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Tuesday 13 February

Today’s Sun claims unequivocally that we will be put out of our misery before 2021 following the EU27’s recommendation in late January that: “The transition period should apply as from the date of entry into force of the Withdrawal Agreement,” set to be the end of 2020. The Sun confirms Britain’s agreement, with a white Whitehall source quoting the EU’s words almost verbatim.

There is no doubting the EU is calling the shots (again). At her speech in Florence last year, Theresa May asked for the misguided transition period to last “around two years”. The EU’s end date, originally proposed by Michel Barnier shortly before Christmas falls only three months short of May’s suggestion. If only the EU had pitched it earlier.

The EU’s rationale is to keep Britain out of its headache of negotiations towards the next seven-year budget cycle to be concluded by January 1, 2021, when the new cycle begins. As promised in Florence, alongside the transition request in Florence, the British government will continue to pay into the EU coffers even though it is no longer a member, all the way up to the end of this budget cycle.

With the exception of transition, this is all very logical. Less clear, up until recently, has been the EU27’s commitment for transition to only last up until the end of 2020.

At the beginning of the year, the FT reported on a secretive meeting of EU27 diplomats in Sofia, where whispers were to be heard of keeping the British cash cow in the EU for as long as possible.

“The interesting thing will be: is the transition period a one-off, or can it be prolonged?” said a senior EU official involved in negotiations, “it will take a lot of money.”

The Hungarian delegation even suggested adding an extension clause, later dismissed by the other countries. The clause would not need to be written in to be an available option. This is the EU, where rules never got in the way of a political expediency. “We can do it if we need it,” said another EU diplomat.

This would explain the original wording in the EU27’s council document, quoted above: the transition period “should apply”. Curiously, this was changed in the Commission’s position paper – the very first sentence of which fixed the issue of when transition will conclude – to:

“There shall be a transition period, which shall start on the date of entry into force of this Agreement and end on 31 December 2020.”

This is the same position paper described as “discourteous” by David Davis last week. The document adds that, “during the transition period, the parliament of the United Kingdom shall not be considered to be a national parliament.” The same was said of the Bank of England, erroneously citing articles from the EU treaty. No wonder, Davis also described the document as “political”.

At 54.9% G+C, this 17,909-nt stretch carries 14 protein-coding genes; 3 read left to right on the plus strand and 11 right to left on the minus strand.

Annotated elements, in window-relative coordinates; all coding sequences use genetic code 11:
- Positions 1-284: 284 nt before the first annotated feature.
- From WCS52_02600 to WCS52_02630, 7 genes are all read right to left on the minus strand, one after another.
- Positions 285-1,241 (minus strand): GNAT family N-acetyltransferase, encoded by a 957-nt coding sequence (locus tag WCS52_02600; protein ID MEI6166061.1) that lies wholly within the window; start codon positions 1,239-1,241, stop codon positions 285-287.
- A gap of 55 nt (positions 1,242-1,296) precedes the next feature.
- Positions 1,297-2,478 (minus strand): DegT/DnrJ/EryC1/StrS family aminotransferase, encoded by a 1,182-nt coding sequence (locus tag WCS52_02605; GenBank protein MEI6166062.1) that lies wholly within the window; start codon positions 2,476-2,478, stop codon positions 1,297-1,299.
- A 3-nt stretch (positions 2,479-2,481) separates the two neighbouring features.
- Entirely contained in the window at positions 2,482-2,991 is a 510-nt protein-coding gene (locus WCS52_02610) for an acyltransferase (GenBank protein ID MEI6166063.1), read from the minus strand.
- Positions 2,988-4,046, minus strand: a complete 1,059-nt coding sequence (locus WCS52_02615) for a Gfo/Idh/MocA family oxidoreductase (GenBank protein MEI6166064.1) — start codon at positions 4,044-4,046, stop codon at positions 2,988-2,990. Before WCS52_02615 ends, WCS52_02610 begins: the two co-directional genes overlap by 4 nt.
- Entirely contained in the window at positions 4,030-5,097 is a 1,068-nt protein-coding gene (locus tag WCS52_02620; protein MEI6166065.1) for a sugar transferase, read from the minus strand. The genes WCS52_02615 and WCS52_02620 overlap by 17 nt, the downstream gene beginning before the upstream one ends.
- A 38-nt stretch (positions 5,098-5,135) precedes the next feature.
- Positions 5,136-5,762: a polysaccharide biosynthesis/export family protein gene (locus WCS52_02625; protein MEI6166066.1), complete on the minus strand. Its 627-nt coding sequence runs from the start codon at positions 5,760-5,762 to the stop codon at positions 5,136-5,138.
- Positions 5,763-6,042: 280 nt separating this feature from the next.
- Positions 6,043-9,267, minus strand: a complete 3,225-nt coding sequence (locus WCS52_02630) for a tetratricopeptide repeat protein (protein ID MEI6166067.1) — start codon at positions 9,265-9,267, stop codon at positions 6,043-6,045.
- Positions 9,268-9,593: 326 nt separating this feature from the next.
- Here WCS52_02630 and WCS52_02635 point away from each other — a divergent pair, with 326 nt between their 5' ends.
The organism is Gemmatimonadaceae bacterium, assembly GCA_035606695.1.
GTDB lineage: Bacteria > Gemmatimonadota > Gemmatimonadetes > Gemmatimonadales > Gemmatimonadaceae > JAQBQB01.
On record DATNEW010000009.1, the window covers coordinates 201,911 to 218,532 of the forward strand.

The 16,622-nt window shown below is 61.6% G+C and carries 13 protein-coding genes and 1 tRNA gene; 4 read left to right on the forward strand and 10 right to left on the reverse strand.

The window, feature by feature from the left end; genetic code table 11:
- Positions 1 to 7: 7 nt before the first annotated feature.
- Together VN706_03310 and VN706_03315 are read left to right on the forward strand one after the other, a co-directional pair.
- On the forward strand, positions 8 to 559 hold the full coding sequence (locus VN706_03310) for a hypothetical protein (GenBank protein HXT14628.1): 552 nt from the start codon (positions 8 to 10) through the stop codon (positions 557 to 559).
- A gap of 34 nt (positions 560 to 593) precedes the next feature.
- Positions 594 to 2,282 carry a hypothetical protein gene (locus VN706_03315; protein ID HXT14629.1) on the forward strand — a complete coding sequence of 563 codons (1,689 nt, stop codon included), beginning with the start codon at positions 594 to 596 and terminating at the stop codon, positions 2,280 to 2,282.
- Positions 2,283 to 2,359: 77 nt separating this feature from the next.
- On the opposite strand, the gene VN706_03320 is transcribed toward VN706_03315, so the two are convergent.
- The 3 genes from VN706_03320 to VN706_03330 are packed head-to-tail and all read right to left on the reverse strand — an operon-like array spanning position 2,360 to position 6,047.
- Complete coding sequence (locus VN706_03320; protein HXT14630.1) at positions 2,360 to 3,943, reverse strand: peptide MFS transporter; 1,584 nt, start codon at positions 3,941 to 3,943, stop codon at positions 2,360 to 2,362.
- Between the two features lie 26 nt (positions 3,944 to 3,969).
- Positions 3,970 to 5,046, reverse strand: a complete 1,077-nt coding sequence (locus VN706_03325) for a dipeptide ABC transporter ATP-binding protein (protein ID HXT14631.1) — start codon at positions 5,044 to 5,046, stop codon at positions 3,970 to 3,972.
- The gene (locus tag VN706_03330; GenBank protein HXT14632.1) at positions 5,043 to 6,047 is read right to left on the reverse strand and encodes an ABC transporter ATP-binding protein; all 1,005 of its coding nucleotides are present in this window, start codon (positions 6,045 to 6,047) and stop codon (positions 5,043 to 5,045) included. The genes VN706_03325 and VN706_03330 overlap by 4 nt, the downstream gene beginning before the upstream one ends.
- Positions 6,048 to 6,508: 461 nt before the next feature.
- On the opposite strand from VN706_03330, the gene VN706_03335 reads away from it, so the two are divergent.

The Sun is therefore only half right. Yes, the prospect of leaving the EU proper before 2021 has just gotten a bit stronger. But the Council’s “should” document carries legal weight, whereas the Commission’s “shall” paper does not. The former was devised by member states anxious about how they are going to fill that £15bn budget hole left the UK. As ever, the Commission is bullish it can find a resolution – even though proposals made so far have yielded nothing. What is more, the Commission is motivated to impose its will on the British. Hence the use of political language and more affirmative words like “shall” instead of “should”.

There is still a very worrying possibility transition will be dragged into the next budget cycle, delaying independence yet further. Theresa May was asking for trouble when she asked for transition. She has it in abundance.

In other news: Davis and Philip Hammond launch parallel continental charm offensives this week. The Brexit Secretary will be visiting the pivotal capitals of Germany and France in the run-up to May’s appearance at the Munich Security Conference, where it is feared she will offer to write a blank cheque in defence support. She is also expected to announce her intention to keep Britain signed on to the ruinous European Arrest Warrant – which she as Home Secretary had brought Britain into after we had secured a valuable opt-out. Westmonster has the write-up.

Davis undertook a similar mission in the run-up to the December European Council when the government was still hoping to get the EU to agree to “sufficient progress” thereby launching phase II of the Brexit talks, without major concessions. The divide and rule strategy did not work then, but this time around it carries more promise. The wrangling over budget commitments – the net payers like the UK do not want to pay more, the recipients do not want to receive less – is a powder keg waiting to ignite. Britain has already provided the match and is poised to re-arrange the pieces.

However, sending ‘Spreadsheet Phil’ to Norway, Sweden, the Netherlands, Spain and Portugal to woo leaders (during Valentine’s week of all weeks) is an opportunity missed. Boris would surely have been a better shout.